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The State of Food Security and Nutrition in the World 2022

Chapter 2 FOOD SECURITY AND NUTRITION AROUND THE WORLD

2.3 Cost and affordability of a healthy diet: an update

KEY MESSAGES
  • Diet quality is a critical link between food security and nutrition. Poor diet quality can lead to different forms of malnutrition, including undernutrition and micronutrient deficiencies, as well as overweight and obesity.
  • The effects of inflation in consumer food prices stemming from the economic impacts of the COVID-19 pandemic and the measures put in place to contain it, have increased the costs and the unaffordability of a healthy diet around the world.
  • In 2020, the sharp increase in global consumer food prices in the second half of the year translated directly into an increased average cost of a healthy diet at the global level, and for all regions and almost all subregions in the world. The average cost of a healthy diet globally in 2020 was USD 3.54 per person per day; 3.3 and 6.7 percent more than in 2019 and 2017, respectively.
  • Latin America and the Caribbean had the highest cost of a healthy diet compared to other regions, at USD 3.89 per person per day in 2020, followed by Asia (USD 3.72), Africa (USD 3.46), Northern America and Europe (USD 3.19) and Oceania (USD 3.07).
  • Between 2019 and 2020, Asia witnessed the highest surge in the cost of a healthy diet (4.0 percent), followed by Oceania (3.6 percent), Latin America and the Caribbean (3.4 percent), Northern America and Europe (3.2 percent) and Africa (2.5 percent).
  • Almost 3.1 billion people could not afford a healthy diet in 2020 – an increase of 112 million more people than in 2019, reflecting the higher costs of a healthy diet in 2020. This was mainly driven by Asia, where 78 million more people were unable to afford this diet, followed by Africa (25 million more people), and to a lesser extent by Latin America and the Caribbean and Northern America and Europe (8 and 1 million more people, respectively).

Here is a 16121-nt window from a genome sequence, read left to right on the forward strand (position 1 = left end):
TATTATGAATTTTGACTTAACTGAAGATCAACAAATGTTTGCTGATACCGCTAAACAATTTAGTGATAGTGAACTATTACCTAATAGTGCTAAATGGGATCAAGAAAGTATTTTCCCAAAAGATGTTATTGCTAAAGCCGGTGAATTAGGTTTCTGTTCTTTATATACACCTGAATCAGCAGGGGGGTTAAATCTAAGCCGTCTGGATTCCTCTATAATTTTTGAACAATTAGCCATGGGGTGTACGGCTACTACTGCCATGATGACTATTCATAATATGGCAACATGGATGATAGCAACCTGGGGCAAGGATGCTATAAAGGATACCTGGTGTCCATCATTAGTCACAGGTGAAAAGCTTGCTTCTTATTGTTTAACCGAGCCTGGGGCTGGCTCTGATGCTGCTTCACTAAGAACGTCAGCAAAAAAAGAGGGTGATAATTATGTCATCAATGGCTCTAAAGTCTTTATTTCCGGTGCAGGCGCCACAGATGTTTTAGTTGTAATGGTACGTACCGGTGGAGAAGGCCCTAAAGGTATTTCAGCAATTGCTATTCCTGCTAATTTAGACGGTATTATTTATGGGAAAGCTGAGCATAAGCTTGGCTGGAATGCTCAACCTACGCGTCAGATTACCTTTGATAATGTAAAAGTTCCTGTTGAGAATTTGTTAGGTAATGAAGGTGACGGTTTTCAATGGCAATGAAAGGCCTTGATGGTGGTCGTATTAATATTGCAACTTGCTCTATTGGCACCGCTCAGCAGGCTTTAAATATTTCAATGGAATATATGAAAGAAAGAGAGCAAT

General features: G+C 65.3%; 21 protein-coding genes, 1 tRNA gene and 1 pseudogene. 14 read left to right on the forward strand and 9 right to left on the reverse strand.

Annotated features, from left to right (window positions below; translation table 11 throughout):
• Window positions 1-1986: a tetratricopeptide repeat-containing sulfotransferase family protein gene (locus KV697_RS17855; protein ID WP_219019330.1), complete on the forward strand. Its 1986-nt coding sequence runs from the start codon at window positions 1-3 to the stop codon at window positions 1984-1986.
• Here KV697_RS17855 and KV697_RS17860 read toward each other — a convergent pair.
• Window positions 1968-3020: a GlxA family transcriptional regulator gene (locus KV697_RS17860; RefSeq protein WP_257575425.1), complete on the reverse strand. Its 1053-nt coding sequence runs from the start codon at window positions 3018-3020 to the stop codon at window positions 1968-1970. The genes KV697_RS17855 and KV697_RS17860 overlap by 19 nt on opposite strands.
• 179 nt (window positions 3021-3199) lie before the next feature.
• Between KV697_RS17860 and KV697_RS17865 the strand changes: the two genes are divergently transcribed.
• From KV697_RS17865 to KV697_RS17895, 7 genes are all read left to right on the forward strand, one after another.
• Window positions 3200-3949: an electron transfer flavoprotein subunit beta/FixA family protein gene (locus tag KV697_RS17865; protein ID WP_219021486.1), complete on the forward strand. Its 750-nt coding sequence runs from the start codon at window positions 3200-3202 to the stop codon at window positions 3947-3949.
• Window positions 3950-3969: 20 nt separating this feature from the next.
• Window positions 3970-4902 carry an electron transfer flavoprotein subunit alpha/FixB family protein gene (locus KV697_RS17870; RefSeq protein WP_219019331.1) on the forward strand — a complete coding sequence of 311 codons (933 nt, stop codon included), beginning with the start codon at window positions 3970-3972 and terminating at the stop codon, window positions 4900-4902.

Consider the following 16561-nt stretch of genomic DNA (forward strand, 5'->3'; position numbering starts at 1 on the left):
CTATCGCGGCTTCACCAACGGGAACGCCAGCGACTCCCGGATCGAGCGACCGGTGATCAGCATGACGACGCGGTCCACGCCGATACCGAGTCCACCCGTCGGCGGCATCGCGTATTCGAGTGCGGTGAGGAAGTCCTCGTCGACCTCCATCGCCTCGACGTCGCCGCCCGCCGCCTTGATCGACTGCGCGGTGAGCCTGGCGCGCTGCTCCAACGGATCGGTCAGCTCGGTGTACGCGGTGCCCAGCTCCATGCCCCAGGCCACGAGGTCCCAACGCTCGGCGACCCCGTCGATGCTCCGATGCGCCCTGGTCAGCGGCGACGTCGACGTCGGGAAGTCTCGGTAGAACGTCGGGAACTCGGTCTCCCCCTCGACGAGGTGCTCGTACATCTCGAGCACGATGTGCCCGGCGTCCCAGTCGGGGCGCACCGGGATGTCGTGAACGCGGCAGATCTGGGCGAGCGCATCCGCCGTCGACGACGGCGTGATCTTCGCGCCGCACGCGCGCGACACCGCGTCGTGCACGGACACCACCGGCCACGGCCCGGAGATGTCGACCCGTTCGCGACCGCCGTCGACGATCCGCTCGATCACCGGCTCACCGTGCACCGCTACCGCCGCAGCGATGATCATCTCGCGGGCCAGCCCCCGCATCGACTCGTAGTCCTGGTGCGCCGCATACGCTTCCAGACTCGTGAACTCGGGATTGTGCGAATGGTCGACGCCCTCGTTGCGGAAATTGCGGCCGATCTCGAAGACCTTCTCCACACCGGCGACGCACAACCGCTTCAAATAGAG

• The cost of a healthy diet will likely continue to rise as food prices have surged in 2021, and into 2022, but data are not fully available to provide updated estimates in this regard. The likely trend in the affordability of a healthy diet in 2021 and into 2022 is less clear due to differences in income growth.

Diet quality is a critical link between food security and nutrition. Poor diet quality can lead to different forms of malnutrition, including undernutrition, micronutrient deficiencies, overweight and obesity.3,15 The 2020 edition of this report included, for the first time, global estimates of the cost and affordability of a healthy diet. These are useful indicators of economic access to nutritious foods and healthy diets, which is one of the core principles embedded in the definition of food security.

Reporting on the cost and affordability of a healthy diet has brought global attention to the fact that, in countries both rich and poor, low disposable income relative to the high cost of food is one of the most serious impediments to accessing nutritious foods essential for a healthy, active life. In the 2020 edition of this report, the analysis showed that more than 3 billion people cannot afford even the average cost of the cheapest healthy diet.3